February 5, 2016

School choice proposal advances in Senate during School Choice Week

A view of the Indiana Statehouse in Indianapolis. (File photo by Natalie Hoefer)

A view of the Indiana Statehouse in Indianapolis. (File photo by Natalie Hoefer)

By Brigid Curtis Ayer

Indiana residents who celebrated School Choice Week at the Statehouse during the last week of January have a reason to cheer. A proposal to increase access to Indiana’s Choice Scholarship program has advanced in the state Senate.

Senate Bill 334, authored by Sen. Carlin Yoder, R-Middlebury, would add a second opportunity to access a Choice Scholarship during the school year.

The bill passed the Senate Appropriations panel by a 9-1 vote, and moves to the Senate floor for further consideration.

“Simply put, the bill provides the ability for children to receive a voucher for the spring semester of school,” Yoder said. “Under current law, students have to receive the voucher in the fall, and if anyone wants to attend a nonpublic school at any other time during that school year, they are stuck waiting until the next school year.”

Glenn Tebbe executive director of the Indiana Catholic Conference (ICC), who serves as the legislative and public policy spokesperson for the Church in Indiana, supports the legislation. “We believe parents should have the choice of where they send their children to school. If they are income eligible, this bill gives them access to use the scholarship twice per year. The regulatory streamlining portion of the bill will reduce the paperwork in half since school staff will not have to go through the signature collection repeatedly, but only once per school year.”

Yoder said this issue became important to him because of a faith-based group called Crossing School of Business and Entrepreneurship, which operates schools across Indiana. Yoder explained that the alternative high school program serves at-risk students ages 14-20 who dropped out of school or were expelled.

The senator described the Crossing’s mission as “very near and dear” to his heart. He said the goal is to try to get at-risk students back into school to finish their education. Yoder found out that these students are expelled or drop out of school, and by the time they learn about the Crossing, the scholarship date has passed, making them ineligible for the scholarship until next year. Yoder said that given the troubles experienced for this population, waiting 6-8 months to return to school could result in incarceration or even death for some.

The legislation would assist not only children wanting to attend the Crossing, but would open the door to all students that need a change midyear to access a scholarship.

John Elcesser, executive director of the Indiana Non-Public Education Association (INPEA), who supports the bill, said, “Almost every year, I get calls from principals who have been approached by families wanting to enroll at the semester point, and they need a scholarship for that to be possible. They found out months into the school year that the choice they made was not the right fit for their son or daughter, and they want to explore other options.” Unfortunately, by then, the Choice Scholarship deadline has passed, he added.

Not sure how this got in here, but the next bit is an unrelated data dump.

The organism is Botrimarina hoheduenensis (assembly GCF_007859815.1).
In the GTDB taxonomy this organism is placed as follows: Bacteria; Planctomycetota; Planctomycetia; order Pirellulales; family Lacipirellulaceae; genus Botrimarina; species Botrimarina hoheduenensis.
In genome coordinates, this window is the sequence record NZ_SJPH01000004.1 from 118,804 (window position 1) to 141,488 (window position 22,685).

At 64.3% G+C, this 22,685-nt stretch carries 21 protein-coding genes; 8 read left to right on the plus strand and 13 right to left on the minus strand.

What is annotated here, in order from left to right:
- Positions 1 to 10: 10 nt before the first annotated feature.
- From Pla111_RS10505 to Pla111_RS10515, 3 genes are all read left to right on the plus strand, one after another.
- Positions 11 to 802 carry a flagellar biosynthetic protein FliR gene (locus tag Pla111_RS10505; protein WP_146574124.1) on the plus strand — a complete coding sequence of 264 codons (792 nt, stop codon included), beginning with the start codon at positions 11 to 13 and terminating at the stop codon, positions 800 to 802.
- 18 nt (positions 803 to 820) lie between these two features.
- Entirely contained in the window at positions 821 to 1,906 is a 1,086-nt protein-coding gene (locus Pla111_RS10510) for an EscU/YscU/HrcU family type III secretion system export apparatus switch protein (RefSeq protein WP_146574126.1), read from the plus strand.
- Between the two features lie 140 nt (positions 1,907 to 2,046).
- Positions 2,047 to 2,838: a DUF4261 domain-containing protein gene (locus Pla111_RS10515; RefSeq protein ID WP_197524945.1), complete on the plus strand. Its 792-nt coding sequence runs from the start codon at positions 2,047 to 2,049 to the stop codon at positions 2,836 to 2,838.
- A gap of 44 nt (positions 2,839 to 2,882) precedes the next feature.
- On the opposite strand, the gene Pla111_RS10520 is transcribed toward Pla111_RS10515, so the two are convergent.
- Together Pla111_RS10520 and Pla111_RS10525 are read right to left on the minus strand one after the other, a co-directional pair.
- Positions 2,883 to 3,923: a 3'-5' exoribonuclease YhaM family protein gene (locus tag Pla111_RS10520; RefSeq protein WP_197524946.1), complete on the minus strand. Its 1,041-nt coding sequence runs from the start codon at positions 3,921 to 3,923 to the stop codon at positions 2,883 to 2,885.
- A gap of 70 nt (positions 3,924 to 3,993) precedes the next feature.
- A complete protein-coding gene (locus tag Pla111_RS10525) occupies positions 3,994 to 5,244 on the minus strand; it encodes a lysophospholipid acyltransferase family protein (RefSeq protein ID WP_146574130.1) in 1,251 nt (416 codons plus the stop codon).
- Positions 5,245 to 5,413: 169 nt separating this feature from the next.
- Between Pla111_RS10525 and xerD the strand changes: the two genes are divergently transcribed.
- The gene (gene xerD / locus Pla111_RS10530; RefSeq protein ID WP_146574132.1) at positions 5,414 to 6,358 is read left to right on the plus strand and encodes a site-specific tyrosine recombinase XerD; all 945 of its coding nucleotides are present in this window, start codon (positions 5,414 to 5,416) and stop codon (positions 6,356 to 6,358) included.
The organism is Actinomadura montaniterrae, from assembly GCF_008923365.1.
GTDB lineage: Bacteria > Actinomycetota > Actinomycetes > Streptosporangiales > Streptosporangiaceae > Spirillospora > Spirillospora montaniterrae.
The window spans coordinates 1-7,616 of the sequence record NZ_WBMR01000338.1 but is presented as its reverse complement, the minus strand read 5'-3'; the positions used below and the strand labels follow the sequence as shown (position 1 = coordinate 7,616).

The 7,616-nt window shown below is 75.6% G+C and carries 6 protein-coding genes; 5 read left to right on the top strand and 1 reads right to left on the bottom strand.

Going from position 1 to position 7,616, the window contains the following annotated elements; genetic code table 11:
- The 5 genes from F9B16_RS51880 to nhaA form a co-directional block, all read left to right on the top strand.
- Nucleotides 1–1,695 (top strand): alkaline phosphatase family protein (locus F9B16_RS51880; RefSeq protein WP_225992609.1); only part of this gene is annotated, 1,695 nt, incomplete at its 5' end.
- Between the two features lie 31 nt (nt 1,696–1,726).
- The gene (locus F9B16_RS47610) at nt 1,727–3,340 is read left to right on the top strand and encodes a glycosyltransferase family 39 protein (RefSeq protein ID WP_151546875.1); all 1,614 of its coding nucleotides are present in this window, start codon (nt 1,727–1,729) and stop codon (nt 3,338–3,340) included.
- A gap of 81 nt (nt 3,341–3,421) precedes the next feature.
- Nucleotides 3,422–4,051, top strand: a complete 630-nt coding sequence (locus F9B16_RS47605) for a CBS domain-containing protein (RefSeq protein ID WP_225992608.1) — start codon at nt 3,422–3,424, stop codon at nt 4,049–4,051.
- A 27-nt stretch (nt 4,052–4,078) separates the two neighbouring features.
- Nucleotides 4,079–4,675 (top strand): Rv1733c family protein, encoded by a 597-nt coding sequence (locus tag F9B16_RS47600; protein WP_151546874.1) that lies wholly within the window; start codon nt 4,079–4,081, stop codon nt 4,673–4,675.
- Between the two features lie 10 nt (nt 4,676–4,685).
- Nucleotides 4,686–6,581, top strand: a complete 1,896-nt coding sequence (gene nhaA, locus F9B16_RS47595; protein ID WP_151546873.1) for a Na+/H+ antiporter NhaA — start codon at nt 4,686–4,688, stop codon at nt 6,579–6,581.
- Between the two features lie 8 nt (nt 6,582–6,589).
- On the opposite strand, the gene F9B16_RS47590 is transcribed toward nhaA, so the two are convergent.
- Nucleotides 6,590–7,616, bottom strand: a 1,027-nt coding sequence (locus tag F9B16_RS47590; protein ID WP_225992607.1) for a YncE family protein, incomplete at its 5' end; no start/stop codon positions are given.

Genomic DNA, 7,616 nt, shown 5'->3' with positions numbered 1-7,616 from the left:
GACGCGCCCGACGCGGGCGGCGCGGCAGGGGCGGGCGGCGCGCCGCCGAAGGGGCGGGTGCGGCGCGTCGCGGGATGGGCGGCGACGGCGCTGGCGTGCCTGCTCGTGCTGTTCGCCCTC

Elcesser said that there are a variety of reasons a child needs a scholarship midyear. “Sometimes it’s an academic need. Sometimes it’s a bullying situation. It could be for number of other reasons why a student needs to change schools,” he said. “This bill would make the scholarship available to them.”

Carol Oslander of the Indiana Chamber of Commerce also supports the bill. She said that in addition to being in favor of school choice in general, the bill ensures that the money follows the child.

Some of the opponents of the bill include Gail Zeheralis of the Indiana State Teacher’s Association and Joel Hand of the Indiana Coalition for Public Schools. They raised concerns about the equity between nonpublic and public schools because public schools have more regulations that they have to adhere to than do nonpublic schools.

According to Legislative Services Agency, a nonpartisan research firm for lawmakers, 32,954 students are receiving an average Choice Scholarship grant of about $4,132 per student for the 2016 fiscal year. For the 2015-16 school year, there are 316 schools participating in the Choice Scholarship Program.

The Friedman Foundation for Educational Choice, a national school choice nonprofit based in Indianapolis, reports on the scope of school choice around the country. Currently, there are 59 school choice programs in 28 states and the District of Columbia. Indiana’s Choice Scholarship Program is the nation’s largest voucher program in terms of participation. Nationwide, there are 166,500 students receiving a school choice voucher.

Tebbe said he expects the bill will pass the Senate. If the bill passes there, it moves to the Indiana House of Representatives for debate and further consideration.

As the ICC tracks bills, it posts legislative update on its Web page. To receive legislative updates via e-mail, join the Indiana Catholic Action Network (ICAN). These and other public policy resources are available at www.indianacc.org.
 

(Brigid Curtis Ayer is a correspondent for The Criterion.)

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